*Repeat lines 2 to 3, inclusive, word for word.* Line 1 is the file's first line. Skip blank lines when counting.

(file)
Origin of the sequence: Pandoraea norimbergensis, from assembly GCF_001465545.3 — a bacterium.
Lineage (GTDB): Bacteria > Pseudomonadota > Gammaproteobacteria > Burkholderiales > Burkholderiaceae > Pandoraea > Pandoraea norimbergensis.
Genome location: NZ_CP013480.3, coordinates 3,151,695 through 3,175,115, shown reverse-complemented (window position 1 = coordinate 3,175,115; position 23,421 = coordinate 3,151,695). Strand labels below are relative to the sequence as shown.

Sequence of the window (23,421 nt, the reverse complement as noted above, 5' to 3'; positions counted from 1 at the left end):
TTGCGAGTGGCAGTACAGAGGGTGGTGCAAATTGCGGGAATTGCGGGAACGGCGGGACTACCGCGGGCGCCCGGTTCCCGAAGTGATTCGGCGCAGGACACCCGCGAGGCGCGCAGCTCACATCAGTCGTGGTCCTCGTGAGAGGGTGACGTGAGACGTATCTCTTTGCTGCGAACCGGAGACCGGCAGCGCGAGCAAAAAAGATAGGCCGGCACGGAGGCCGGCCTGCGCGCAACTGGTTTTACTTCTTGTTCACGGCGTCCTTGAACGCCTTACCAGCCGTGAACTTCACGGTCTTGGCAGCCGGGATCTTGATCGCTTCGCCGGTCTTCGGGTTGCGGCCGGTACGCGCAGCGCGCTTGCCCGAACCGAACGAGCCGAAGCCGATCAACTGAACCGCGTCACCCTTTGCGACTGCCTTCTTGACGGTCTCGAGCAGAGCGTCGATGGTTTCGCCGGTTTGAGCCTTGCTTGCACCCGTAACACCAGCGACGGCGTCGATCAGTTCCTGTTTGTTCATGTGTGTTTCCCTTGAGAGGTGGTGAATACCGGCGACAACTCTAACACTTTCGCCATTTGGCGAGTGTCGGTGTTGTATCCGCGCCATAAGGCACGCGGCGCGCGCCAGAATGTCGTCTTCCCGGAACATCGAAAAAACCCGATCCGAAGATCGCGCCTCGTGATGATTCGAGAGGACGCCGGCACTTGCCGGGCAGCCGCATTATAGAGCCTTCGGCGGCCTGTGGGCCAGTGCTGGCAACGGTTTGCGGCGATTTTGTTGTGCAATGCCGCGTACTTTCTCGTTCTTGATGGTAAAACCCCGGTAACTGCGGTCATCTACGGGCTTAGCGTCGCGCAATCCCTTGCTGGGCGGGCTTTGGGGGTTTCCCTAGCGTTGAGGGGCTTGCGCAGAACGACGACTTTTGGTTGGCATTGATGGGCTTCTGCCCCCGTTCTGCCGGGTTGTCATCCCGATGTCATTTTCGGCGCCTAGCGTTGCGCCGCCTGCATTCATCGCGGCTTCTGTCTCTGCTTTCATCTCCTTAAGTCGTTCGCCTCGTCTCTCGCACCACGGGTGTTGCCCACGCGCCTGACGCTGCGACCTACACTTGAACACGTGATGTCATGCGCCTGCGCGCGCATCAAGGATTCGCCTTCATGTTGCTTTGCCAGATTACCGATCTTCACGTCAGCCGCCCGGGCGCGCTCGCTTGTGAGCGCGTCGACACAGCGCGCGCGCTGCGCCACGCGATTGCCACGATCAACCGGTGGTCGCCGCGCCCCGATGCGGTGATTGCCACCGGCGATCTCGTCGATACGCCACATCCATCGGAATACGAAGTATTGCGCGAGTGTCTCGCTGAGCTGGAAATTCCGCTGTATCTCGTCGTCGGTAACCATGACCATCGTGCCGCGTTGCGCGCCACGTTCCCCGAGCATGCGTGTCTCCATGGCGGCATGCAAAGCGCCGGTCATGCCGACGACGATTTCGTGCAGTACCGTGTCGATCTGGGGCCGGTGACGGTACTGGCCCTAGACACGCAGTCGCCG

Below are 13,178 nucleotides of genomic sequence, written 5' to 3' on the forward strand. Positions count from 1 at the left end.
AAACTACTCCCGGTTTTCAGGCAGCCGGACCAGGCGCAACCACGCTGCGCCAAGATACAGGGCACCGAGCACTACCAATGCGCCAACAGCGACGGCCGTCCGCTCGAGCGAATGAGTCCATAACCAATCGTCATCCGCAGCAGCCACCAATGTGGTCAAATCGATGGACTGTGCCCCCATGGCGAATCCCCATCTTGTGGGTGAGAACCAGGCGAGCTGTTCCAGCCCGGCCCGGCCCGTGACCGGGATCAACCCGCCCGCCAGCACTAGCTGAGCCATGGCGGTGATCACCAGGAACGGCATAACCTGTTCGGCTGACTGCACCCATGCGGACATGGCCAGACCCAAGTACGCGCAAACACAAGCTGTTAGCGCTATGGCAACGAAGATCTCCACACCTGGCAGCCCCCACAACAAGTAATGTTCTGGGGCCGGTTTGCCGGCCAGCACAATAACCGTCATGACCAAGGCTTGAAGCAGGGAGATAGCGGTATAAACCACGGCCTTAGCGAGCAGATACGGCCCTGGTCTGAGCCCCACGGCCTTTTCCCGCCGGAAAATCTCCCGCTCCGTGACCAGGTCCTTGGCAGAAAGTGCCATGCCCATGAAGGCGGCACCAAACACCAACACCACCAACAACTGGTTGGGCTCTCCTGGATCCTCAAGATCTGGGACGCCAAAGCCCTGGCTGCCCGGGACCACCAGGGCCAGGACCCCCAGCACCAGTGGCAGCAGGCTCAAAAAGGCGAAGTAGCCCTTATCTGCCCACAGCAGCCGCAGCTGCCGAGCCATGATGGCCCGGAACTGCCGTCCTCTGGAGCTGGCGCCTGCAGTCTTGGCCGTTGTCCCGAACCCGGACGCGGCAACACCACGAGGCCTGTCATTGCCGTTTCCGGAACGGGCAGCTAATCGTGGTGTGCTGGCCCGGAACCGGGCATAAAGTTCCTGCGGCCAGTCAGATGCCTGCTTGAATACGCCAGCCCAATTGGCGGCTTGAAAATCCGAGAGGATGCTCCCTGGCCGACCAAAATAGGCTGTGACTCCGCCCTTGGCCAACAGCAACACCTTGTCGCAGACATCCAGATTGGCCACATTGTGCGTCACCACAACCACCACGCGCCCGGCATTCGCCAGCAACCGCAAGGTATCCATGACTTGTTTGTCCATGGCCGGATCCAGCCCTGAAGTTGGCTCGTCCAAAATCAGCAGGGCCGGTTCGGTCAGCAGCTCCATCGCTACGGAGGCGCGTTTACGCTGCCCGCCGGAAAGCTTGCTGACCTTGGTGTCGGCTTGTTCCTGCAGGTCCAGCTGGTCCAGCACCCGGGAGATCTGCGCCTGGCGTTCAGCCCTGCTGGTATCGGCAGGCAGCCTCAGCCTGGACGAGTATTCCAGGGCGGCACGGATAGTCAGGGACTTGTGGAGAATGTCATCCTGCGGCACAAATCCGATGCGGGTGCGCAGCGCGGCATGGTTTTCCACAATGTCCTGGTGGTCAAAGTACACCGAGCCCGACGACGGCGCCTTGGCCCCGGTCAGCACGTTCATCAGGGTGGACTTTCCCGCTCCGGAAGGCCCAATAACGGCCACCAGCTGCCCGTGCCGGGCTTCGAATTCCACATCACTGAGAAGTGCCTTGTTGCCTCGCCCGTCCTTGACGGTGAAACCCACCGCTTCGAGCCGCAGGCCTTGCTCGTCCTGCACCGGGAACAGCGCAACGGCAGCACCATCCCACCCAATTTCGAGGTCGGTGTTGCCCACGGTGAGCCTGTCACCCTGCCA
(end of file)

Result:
Lineage (GTDB): Bacteria > Pseudomonadota > Gammaproteobacteria > Burkholderiales > Burkholderiaceae > Pandoraea > Pandoraea norimbergensis.
Genome location: NZ_CP013480.3, coordinates 3,151,695 through 3,175,115, shown reverse-complemented (window position 1 = coordinate 3,175,115; position 23,421 = coordinate 3,151,695). Strand labels below are relative to the sequence as shown.